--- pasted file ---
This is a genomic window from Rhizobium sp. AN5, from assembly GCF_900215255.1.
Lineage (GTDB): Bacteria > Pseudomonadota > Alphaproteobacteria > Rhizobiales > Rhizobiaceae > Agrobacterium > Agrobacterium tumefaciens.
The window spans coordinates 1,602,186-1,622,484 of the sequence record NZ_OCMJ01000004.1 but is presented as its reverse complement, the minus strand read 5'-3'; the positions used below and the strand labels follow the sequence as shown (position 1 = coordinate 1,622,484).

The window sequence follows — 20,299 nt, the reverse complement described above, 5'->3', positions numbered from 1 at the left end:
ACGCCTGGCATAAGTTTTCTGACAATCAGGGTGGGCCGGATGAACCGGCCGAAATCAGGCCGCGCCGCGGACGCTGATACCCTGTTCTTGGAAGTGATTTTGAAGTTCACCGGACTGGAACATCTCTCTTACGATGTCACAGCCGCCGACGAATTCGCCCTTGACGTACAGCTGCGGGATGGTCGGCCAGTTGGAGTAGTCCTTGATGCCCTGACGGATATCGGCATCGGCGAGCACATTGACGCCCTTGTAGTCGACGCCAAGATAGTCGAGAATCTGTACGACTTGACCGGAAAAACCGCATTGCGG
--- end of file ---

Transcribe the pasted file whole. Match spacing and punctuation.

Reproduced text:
This is a genomic window from Rhizobium sp. AN5, from assembly GCF_900215255.1.
Lineage (GTDB): Bacteria > Pseudomonadota > Alphaproteobacteria > Rhizobiales > Rhizobiaceae > Agrobacterium > Agrobacterium tumefaciens.
The window spans coordinates 1,602,186-1,622,484 of the sequence record NZ_OCMJ01000004.1 but is presented as its reverse complement, the minus strand read 5'-3'; the positions used below and the strand labels follow the sequence as shown (position 1 = coordinate 1,622,484).

The window sequence follows — 20,299 nt, the reverse complement described above, 5'->3', positions numbered from 1 at the left end:
ACGCCTGGCATAAGTTTTCTGACAATCAGGGTGGGCCGGATGAACCGGCCGAAATCAGGCCGCGCCGCGGACGCTGATACCCTGTTCTTGGAAGTGATTTTGAAGTTCACCGGACTGGAACATCTCTCTTACGATGTCACAGCCGCCGACGAATTCGCCCTTGACGTACAGCTGCGGGATGGTCGGCCAGTTGGAGTAGTCCTTGATGCCCTGACGGATATCGGCATCGGCGAGCACATTGACGCCCTTGTAGTCGACGCCAAGATAGTCGAGAATCTGTACGACTTGACCGGAAAAACCGCATTGCGG